CAMPAIGN DIARY: I’M ONLY A PUNTER BUT ..

Have you noticed all those ads with the client (or its clone) in them, literally shouting the wonders of his offering to an unsuspecting public? It started with the New Deal. This was a fresh Government initiative, so it was just about acceptable to see a zealot shout about its wonders to shocked train passengers.

Have you noticed all those ads with the client (or its clone) in

them, literally shouting the wonders of his offering to an unsuspecting

public? It started with the New Deal. This was a fresh Government

initiative, so it was just about acceptable to see a zealot shout about

its wonders to shocked train passengers.



The audience had no experience to go on, so might be inclined to think

well of it. But then comes the Euro, and tries the same trick, in this

case a Thatcherite git screaming at his employees. And then Thomson

Holidays with some thick-skinned ’actor’ haranguing other holidaymakers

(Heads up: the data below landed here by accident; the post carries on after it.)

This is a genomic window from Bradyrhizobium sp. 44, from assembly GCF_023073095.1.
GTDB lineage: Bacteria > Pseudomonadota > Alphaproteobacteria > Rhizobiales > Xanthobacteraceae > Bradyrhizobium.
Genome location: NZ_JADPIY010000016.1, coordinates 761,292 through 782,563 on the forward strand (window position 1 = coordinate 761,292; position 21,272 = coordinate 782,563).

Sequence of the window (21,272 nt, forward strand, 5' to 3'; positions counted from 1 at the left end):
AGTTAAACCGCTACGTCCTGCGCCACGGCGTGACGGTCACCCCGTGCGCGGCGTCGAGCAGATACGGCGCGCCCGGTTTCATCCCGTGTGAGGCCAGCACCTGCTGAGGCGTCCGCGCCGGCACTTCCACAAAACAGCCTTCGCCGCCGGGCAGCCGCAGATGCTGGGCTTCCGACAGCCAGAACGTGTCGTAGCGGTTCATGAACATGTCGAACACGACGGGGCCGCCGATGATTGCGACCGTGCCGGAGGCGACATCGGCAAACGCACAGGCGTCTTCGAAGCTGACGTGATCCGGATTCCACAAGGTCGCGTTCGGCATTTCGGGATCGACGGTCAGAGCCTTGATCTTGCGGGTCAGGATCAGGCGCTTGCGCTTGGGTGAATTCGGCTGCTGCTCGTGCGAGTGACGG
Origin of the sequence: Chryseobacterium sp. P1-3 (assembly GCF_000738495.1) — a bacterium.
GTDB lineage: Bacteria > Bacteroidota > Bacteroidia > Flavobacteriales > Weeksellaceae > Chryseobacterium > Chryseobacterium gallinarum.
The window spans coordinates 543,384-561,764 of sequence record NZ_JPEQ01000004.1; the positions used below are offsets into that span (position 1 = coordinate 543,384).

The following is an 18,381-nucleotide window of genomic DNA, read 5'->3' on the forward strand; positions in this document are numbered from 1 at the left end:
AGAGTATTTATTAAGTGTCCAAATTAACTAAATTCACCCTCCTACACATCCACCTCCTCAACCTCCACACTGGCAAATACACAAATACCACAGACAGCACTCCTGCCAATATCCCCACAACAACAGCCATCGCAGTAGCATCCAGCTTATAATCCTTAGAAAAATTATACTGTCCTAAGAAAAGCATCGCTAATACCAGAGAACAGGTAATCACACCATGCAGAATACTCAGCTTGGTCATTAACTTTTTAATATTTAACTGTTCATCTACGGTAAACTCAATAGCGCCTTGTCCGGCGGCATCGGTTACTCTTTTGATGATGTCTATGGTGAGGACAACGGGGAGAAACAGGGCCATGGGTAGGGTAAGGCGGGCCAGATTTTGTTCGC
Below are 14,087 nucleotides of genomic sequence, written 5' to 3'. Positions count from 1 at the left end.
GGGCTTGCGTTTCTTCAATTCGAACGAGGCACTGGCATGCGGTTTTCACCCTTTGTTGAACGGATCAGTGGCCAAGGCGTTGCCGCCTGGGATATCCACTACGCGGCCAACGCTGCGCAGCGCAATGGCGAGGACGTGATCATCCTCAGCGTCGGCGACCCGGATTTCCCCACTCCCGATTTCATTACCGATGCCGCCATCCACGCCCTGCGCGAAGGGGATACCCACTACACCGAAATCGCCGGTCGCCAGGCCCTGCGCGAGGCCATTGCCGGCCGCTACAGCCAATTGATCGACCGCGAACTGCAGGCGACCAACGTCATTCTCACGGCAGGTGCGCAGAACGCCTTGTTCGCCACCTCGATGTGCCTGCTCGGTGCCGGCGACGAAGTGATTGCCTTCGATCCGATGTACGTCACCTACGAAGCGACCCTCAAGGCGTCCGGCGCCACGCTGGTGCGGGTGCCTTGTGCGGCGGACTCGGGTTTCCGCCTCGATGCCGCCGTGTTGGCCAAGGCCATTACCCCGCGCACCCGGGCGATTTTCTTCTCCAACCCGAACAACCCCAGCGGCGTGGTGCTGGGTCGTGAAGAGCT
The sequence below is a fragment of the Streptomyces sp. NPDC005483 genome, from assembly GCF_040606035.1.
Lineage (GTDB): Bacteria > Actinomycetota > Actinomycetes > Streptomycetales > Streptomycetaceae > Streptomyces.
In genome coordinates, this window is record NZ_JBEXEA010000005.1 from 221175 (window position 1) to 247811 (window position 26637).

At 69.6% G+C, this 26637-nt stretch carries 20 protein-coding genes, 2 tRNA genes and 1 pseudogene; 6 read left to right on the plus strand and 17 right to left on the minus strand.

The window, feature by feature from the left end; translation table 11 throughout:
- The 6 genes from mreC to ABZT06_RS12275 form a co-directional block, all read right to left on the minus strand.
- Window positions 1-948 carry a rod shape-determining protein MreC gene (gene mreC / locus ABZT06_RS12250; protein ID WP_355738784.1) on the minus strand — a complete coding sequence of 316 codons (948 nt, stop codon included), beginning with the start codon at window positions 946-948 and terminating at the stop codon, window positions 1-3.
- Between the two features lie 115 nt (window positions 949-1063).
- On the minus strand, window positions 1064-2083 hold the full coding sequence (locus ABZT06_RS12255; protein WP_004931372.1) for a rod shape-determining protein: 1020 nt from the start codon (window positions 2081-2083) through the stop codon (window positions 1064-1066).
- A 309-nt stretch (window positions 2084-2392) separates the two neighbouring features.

about the stupidity and short-sightedness of going off on holiday with

any of Thomson’s competitors - simply to save the ’price of a curry’.

Why would I want to holiday with a noisy fool who says I’m stupid for

going away with Thomas Cook or First Choice? And now we get the Daily

Express ad making the client look utterly laughable in the cause of

shouting out the benefits of some run-of-the-mill health and beauty

treatment and astrological editorial.



Not to mention the John Cleese horror for Sainsbury’s.



Other than their common approach of a wobbly camera, these ads share a

seeming carelessness about what the audience may think of the

advertiser.



Does it not matter that most will think the company advertising is

daft?



Is irritating the vast majority of the population without

repercussion?



I’ve a terrible feeling the perpetrators think they’re on to a new

wave.



They’re not. Remember ’the age of the train’ and ’the wonder of Woolies’

which used the same sledgehammer approach? An agency grew fat on it in

the 70s. It doesn’t exist anymore. Let’s hope the same happens again,

soon.



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